- High-definition formats (by convention, everything is cooler than the 44kHz / 16bit CD format) is more marketing than real use. Come hereand listen in good headphones to sound at frequencies from 22 to 10 kilohertz. If you are not 15 years old, you most likely will not hear anything higher than 15-16 kilohertz (or hear tips from a fig DAC in your laptop). Then what is the point of talking about supporting frequencies above 22 kilohertz? Excuse me, bat? It should be understood that a) a technique that supports HD formats is sometimes generally better than a technique that does not support them and b) music in HD format sometimes sounds better than regular music, even if it is compressed to MP3.

    - Even with the best quality technology, your favorite album can sound disgusting, simply because it is disgustingly recorded, and you can’t do anything about it (this is such a rich topic that it deserves a separate post).

    - In any audio system, the most important is the transition from an electrical signal to air vibrations. That is, most of the money you need to spend is not on a player or amplifier, but on speakers and headphones. Of course, the headphones should match the player: the super-cool Sennheiser HD800 will play with the iPhone very well, but very quietly. The power of the amplifier in the smartphone will simply not be enough.

    - If you have a lot of music, then the convenience of managing your collection is no less important than the sound quality. In other words, an old 160 gigabyte iPod Classic might be more useful than a fancy player with capacitors from tears of virgins, but with 32 gigabytes of non-expandable memory. Just because more music will fit into the iPod.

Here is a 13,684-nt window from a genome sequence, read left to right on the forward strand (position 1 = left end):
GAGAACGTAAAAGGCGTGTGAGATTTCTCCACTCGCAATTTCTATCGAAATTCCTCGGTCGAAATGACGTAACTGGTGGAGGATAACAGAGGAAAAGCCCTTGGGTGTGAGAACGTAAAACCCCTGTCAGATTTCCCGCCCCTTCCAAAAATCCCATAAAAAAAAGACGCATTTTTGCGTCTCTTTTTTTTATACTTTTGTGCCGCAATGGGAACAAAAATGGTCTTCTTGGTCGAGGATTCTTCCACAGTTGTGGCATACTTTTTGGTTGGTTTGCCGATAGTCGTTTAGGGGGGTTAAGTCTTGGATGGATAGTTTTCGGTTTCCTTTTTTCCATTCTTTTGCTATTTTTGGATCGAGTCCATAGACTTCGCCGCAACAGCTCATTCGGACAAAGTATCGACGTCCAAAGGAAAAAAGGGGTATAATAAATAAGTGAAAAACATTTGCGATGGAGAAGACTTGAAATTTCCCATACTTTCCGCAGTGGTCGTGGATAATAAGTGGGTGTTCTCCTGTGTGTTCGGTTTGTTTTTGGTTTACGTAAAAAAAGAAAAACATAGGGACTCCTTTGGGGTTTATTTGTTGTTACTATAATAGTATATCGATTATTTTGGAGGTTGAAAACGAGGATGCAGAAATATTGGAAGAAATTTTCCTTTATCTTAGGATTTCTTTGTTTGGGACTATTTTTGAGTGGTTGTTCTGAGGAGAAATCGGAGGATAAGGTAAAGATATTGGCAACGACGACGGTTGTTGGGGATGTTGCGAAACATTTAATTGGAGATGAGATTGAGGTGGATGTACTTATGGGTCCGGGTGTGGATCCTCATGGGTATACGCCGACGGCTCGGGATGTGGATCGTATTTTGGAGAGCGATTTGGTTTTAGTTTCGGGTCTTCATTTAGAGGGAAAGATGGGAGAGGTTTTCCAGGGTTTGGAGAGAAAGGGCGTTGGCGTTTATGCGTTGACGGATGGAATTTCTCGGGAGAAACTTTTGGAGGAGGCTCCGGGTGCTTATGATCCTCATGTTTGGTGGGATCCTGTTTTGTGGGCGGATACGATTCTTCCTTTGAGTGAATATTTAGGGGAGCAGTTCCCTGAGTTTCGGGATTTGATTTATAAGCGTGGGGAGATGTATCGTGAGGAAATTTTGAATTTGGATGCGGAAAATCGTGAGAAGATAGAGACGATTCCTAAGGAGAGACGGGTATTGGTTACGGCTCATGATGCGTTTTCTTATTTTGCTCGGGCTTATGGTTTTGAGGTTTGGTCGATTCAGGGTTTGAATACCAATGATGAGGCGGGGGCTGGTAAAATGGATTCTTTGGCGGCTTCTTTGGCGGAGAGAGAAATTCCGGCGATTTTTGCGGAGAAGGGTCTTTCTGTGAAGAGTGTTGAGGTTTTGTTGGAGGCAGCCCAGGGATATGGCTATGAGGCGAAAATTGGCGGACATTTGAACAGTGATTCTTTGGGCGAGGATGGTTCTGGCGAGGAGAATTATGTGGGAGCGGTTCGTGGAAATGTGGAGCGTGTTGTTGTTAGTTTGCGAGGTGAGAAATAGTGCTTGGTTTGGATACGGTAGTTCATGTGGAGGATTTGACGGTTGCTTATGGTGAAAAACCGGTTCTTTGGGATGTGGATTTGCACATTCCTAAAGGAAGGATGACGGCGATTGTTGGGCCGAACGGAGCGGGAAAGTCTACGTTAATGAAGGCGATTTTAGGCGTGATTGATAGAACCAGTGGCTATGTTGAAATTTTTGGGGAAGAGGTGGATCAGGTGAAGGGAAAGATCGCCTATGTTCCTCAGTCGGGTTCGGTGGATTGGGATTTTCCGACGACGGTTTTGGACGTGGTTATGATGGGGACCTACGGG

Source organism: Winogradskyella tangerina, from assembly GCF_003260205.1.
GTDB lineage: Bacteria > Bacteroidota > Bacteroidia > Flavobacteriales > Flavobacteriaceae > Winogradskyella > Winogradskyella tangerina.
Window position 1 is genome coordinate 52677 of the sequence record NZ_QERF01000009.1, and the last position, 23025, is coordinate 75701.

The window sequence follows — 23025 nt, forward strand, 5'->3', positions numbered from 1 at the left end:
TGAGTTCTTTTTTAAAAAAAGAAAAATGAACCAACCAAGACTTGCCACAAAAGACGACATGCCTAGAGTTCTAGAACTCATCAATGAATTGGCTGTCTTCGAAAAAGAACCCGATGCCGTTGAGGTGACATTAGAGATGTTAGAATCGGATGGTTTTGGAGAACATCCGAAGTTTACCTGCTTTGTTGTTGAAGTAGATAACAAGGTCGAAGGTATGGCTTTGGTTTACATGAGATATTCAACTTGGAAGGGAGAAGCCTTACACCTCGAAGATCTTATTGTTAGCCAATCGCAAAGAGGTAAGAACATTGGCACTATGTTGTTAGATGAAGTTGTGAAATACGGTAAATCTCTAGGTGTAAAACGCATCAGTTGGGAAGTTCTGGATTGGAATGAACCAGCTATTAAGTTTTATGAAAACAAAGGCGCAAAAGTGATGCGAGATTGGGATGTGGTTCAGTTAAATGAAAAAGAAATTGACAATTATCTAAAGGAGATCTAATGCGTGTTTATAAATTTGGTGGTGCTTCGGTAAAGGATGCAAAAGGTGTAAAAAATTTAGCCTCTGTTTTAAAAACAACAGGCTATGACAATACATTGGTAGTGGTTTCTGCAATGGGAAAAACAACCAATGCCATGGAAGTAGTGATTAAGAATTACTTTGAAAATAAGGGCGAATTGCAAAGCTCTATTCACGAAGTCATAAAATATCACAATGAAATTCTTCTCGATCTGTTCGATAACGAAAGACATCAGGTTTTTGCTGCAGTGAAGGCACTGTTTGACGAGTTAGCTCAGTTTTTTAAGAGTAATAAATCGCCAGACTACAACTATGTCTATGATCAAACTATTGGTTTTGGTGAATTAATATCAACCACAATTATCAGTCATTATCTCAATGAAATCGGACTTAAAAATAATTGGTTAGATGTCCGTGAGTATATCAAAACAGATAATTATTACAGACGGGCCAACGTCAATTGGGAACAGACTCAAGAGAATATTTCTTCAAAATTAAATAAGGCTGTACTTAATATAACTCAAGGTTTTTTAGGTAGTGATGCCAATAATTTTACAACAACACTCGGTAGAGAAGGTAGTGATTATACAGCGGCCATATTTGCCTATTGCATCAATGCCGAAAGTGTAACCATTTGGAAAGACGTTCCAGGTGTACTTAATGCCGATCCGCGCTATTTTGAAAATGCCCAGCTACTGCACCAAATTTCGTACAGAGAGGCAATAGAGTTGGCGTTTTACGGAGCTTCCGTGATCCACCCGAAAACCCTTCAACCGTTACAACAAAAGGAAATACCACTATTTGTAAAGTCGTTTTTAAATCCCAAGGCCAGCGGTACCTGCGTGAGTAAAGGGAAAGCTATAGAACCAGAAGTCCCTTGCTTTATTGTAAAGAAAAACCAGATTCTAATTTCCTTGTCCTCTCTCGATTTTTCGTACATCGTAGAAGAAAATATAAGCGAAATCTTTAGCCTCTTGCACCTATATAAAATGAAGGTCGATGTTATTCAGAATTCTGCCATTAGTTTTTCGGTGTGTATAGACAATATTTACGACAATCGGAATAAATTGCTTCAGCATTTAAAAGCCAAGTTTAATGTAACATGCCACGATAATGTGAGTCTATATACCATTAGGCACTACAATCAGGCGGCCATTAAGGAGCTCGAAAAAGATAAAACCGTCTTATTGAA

- Vinyl doesn't sound any better ; it sounds different. And this very “different way” is determined by the objective shortcomings of vinyl records as a carrier. Noise, crackling, the need to spoil the frequency balance and then restore it - these are all the components of that warm tube sound. And this is normal. I really love vinyl, because it corresponds to the musical era of which I am a fan. Tom Waits, Pink Floyd and Deep Perple originally sounded rustling, creaking and high-pitched, and what the hell was a great time!

    - Physical media today is pointless to buy. At a minimum, it makes no sense to buy them to listen to music. To collect the media themselves - completely.

    About not perfect hearing
    I want to finish my undermining of foundations with the same where I started. Why do I think that human hearing is not worthy of the titanic engineering efforts that are put into high-quality sound? I have no scientific evidence (I'm generally a humanist). But there is an important logical conclusion: if a cassette player with a dead battery and a chewed cassette brings no less joy than the most expensive audio system in the world, then the system does not matter.

    Does this mean that I’m ready right now to throw out my entire home audio system, sending after my mobile equipment with headphones, and return to compact cassettes? Of course not, primarily because it is inconvenient. But if such a cataclysm happens in my life that I am left alone with my ancient player and a couple of self-written collections, then nothing terrible will happen. At first I will be horrified at how dull and uneven my old cassettes sound. And then I'll get used to it. And this, in fact, is not a flaw in my hearing, but a virtue. Our ears can enjoy beautiful music even in the most terrible technical conditions. Isn't that great?

    Music lovers, admit how important music is to you? And how important is the technique?